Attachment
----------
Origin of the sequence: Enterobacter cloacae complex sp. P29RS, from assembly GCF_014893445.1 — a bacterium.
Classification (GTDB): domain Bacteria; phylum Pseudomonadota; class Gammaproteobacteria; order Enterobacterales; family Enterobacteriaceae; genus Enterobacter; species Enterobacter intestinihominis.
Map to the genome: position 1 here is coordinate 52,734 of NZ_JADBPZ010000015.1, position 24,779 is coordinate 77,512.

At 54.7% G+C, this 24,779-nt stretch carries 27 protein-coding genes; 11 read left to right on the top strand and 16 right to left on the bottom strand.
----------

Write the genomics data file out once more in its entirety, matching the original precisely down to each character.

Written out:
Origin of the sequence: Enterobacter cloacae complex sp. P29RS, from assembly GCF_014893445.1 — a bacterium.
Classification (GTDB): domain Bacteria; phylum Pseudomonadota; class Gammaproteobacteria; order Enterobacterales; family Enterobacteriaceae; genus Enterobacter; species Enterobacter intestinihominis.
Map to the genome: position 1 here is coordinate 52,734 of NZ_JADBPZ010000015.1, position 24,779 is coordinate 77,512.

At 54.7% G+C, this 24,779-nt stretch carries 27 protein-coding genes; 11 read left to right on the top strand and 16 right to left on the bottom strand.